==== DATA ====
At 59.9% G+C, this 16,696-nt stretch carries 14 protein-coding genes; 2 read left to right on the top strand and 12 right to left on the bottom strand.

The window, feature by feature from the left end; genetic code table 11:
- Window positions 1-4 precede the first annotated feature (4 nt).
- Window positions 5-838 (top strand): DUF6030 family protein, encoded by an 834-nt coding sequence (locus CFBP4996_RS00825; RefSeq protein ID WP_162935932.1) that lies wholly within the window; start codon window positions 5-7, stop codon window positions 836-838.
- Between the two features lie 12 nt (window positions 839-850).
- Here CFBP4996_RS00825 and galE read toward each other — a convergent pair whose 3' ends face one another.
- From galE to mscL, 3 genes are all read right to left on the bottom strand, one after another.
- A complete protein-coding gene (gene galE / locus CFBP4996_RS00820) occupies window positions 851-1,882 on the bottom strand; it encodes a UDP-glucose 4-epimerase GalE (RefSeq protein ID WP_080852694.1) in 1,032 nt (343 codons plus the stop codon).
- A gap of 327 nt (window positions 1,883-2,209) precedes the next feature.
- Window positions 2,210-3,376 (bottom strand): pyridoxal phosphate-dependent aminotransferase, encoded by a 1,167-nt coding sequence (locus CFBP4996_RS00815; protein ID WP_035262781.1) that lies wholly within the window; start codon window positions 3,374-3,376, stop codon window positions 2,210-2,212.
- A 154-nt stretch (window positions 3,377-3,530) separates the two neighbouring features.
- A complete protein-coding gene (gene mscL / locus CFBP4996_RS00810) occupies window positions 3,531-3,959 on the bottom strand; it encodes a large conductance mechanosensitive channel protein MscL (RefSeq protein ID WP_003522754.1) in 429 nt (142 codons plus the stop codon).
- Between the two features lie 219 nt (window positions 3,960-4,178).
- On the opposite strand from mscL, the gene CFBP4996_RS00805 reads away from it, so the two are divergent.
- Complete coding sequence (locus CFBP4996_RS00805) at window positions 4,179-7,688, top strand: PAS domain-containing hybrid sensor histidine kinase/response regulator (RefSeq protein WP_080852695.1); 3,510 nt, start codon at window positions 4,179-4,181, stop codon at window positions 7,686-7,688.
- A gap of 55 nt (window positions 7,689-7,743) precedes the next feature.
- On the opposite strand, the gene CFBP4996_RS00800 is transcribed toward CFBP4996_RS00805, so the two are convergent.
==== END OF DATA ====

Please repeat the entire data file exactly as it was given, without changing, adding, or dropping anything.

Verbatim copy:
At 59.9% G+C, this 16,696-nt stretch carries 14 protein-coding genes; 2 read left to right on the top strand and 12 right to left on the bottom strand.

The window, feature by feature from the left end; genetic code table 11:
- Window positions 1-4 precede the first annotated feature (4 nt).
- Window positions 5-838 (top strand): DUF6030 family protein, encoded by an 834-nt coding sequence (locus CFBP4996_RS00825; RefSeq protein ID WP_162935932.1) that lies wholly within the window; start codon window positions 5-7, stop codon window positions 836-838.
- Between the two features lie 12 nt (window positions 839-850).
- Here CFBP4996_RS00825 and galE read toward each other — a convergent pair whose 3' ends face one another.
- From galE to mscL, 3 genes are all read right to left on the bottom strand, one after another.
- A complete protein-coding gene (gene galE / locus CFBP4996_RS00820) occupies window positions 851-1,882 on the bottom strand; it encodes a UDP-glucose 4-epimerase GalE (RefSeq protein ID WP_080852694.1) in 1,032 nt (343 codons plus the stop codon).
- A gap of 327 nt (window positions 1,883-2,209) precedes the next feature.
- Window positions 2,210-3,376 (bottom strand): pyridoxal phosphate-dependent aminotransferase, encoded by a 1,167-nt coding sequence (locus CFBP4996_RS00815; protein ID WP_035262781.1) that lies wholly within the window; start codon window positions 3,374-3,376, stop codon window positions 2,210-2,212.
- A 154-nt stretch (window positions 3,377-3,530) separates the two neighbouring features.
- A complete protein-coding gene (gene mscL / locus CFBP4996_RS00810) occupies window positions 3,531-3,959 on the bottom strand; it encodes a large conductance mechanosensitive channel protein MscL (RefSeq protein ID WP_003522754.1) in 429 nt (142 codons plus the stop codon).
- Between the two features lie 219 nt (window positions 3,960-4,178).
- On the opposite strand from mscL, the gene CFBP4996_RS00805 reads away from it, so the two are divergent.
- Complete coding sequence (locus CFBP4996_RS00805) at window positions 4,179-7,688, top strand: PAS domain-containing hybrid sensor histidine kinase/response regulator (RefSeq protein WP_080852695.1); 3,510 nt, start codon at window positions 4,179-4,181, stop codon at window positions 7,686-7,688.
- A gap of 55 nt (window positions 7,689-7,743) precedes the next feature.
- On the opposite strand, the gene CFBP4996_RS00800 is transcribed toward CFBP4996_RS00805, so the two are convergent.